Linking verbs typically refer to a state of being (e.g., “is,” “looks,” “tastes”) or a state of change (e.g., “grows,” “becomes”) rather than an action.

While an adjective can be used as the complement of a linking verb, using an adverb instead is a common error.

Examples: Adjectives and adverbs with linking verbs
  • The violin solo sounded unpleasantly.
  • The violin solo sounded unpleasant.
  • Burnt rice smells horribly.
  • Burnt rice smells horrible.
  • I feel terribly about missing the party.
  • I feel terrible about missing the party.
Some verbs can function as either linking verbs or action verbs depending on the context. For example, “grow” can be used as a linking verb in a sentence like “We’ve grown old,” where it links the subject “we” to the predicate adjective “old.” In other instances, such as “Children grow so quickly,” the verb “grow” is an action verb and takes the adverb “quickly.”

How to order adjectives

Attributive adjectives and determiners should be arranged in a specific sequence when used together. This order of adjectives is acquired intuitively by most native speakers and typically doesn’t require deliberate memorization.

  • Determiner (e.g., “an,” “that,” “every”)
  • Opinion (e.g., “marvelous,” “controversial,” “hilarious”)
  • Size (e.g., “large,” “minute,” “expansive”)
  • Age or shape (e.g., “triangular,” “ancient,” “oblong”)
  • Color (e.g., “green,” “golden,” “violet”)
  • Origin (e.g., “African,” “interstellar,” “global”)
  • Material (e.g., “silk,” “rubber,” “synthetic”)
Examples: Adjective word order
We purchased an adorable two-story Cape Cod house.

I am looking for a suspenseful, short novel to read during my vacation.

Other types of adjectives

There are numerous ways to categorize adjectives, including the following:

Appositive adjectives

Appositive adjectives follow the word they modify and are typically set off by commas or em dashes, much like appositive nouns.

Example: Appositive adjectives in a sentence
The marketplace, bustling and chaotic, showcased colorful produce.

Compound adjectives

A compound adjective consists of two or more words joined together to convey one concept (e.g., “deep-sea,” “state-of-the-art,” “open-ended”). Attributive compound adjectives, which precede the word they describe, are typically hyphenated for clarity. Predicate compound adjectives, which occur after the word they describe, typically are not hyphenated.

Examples: Compound adjectives in a sentence
Keith tries not to be a narrow-minded person.

I don’t find Keith narrow minded.

Compound adjectives that include an adverb with an “-ly” suffix (e.g., “evenly spread”) should never be hyphenated.

  • She’s an incredibly-successful attorney.
  • She’s an incredibly successful attorney.

Participial adjectives

Participial adjectives look exactly like the past or present participle forms of verbs, which typically end with “-ed,” “-ing,” or “-en.”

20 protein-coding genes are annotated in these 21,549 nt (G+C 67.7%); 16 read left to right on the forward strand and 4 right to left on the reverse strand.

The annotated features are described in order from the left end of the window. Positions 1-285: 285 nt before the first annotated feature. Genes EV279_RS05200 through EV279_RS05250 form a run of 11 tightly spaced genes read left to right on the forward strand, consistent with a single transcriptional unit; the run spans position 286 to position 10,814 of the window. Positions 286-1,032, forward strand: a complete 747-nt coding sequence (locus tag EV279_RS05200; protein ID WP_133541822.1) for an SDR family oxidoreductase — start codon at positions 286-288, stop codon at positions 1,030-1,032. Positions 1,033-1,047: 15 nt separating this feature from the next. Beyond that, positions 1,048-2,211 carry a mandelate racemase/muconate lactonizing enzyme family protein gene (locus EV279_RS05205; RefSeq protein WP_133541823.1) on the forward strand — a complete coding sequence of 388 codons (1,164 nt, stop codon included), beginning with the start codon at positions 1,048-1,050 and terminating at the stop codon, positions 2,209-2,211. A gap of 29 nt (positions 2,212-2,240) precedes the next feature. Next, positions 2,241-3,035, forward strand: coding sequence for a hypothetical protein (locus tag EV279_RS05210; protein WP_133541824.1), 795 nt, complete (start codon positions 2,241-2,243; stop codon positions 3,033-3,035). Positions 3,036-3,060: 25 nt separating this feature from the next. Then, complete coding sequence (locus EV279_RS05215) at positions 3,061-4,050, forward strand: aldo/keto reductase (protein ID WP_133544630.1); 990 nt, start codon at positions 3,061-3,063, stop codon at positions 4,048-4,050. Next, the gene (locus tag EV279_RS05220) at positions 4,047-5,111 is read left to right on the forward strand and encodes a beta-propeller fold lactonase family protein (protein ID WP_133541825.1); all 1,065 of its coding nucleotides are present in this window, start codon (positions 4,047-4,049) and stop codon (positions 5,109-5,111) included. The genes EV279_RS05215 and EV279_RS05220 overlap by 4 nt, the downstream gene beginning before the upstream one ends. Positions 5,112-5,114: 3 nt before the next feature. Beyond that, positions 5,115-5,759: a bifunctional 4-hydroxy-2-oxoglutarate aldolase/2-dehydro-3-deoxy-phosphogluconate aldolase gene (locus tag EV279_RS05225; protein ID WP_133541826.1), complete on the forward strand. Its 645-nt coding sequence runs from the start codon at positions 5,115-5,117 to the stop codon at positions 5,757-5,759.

Examples: Participial adjectives in a sentence
In the darkening forest, we wandered off the worn path.

The newly decorated classroom looked stunning aside from its broken window.

Some participial adjectives look identical to gerunds. However, a gerund is an “-ing” verb form that functions as a noun (e.g., “I love swimming”).

Proper adjectives

Proper adjectives are derived from proper nouns (e.g., “Pompeii,” “Dickens”) and are typically capitalized.

Examples: Proper adjectives in a sentence
Linguists want to preserve the Shanghainese dialect.

In a classic Faustian bargain, the protagonist trades her moral principles for knowledge and power.

Denominal adjectives

Denominal adjectives are derived from nouns. Many can be recognized by their suffixes, which include “-ly,” “-ish,” “-like,” and “-esque.”

Example: Denominal adjective in a sentence
His acceptance speech was childish and unsportsmanlike.

The film had Spielberg-esque production quality.

Nominal adjectives

Adjectives that can serve as nouns are called nominal adjectives (or substantive adjectives). Some nominal adjectives are typically pluralized (e.g., “deliverables”), while others are singular (e.g., “the privileged”).

Examples: Nominal adjectives in a sentence
The singer is loved by young and old alike.

Let’s focus on the essentials.

Frequently asked questions about adjectives

Are numbers adjectives?

Cardinal numbers (“one,” “two,” “three,” etc.) can be placed before a noun to give information about quantity, and ordinal numbers (“first,” “second,” “third,” etc.) can be placed before a noun to give information about order. 

While these numbers look like adjectives, they are in fact quantifiers, which is a type of determiner.

What are the different types of adjectives?

Adjectives are classified in many ways, with some adjectives falling into multiple categories, depending on the context in which they are used.

The categories of adjectives include the following:

What is a proper adjective?

A proper adjective is formed from a proper noun and is typically capitalized.

Proper adjectives include terms derived from locations, languages, and ethnicities (e.g., “Bostonian,” “Sino-Tibetan,” “South Asian”); individuals’ names (such as “Keynesian,” “Darwinian,” “Newtonian”); and religious terms (e.g., “Rastafarian,” “Christian,” “Talmudic”) among other proper nouns.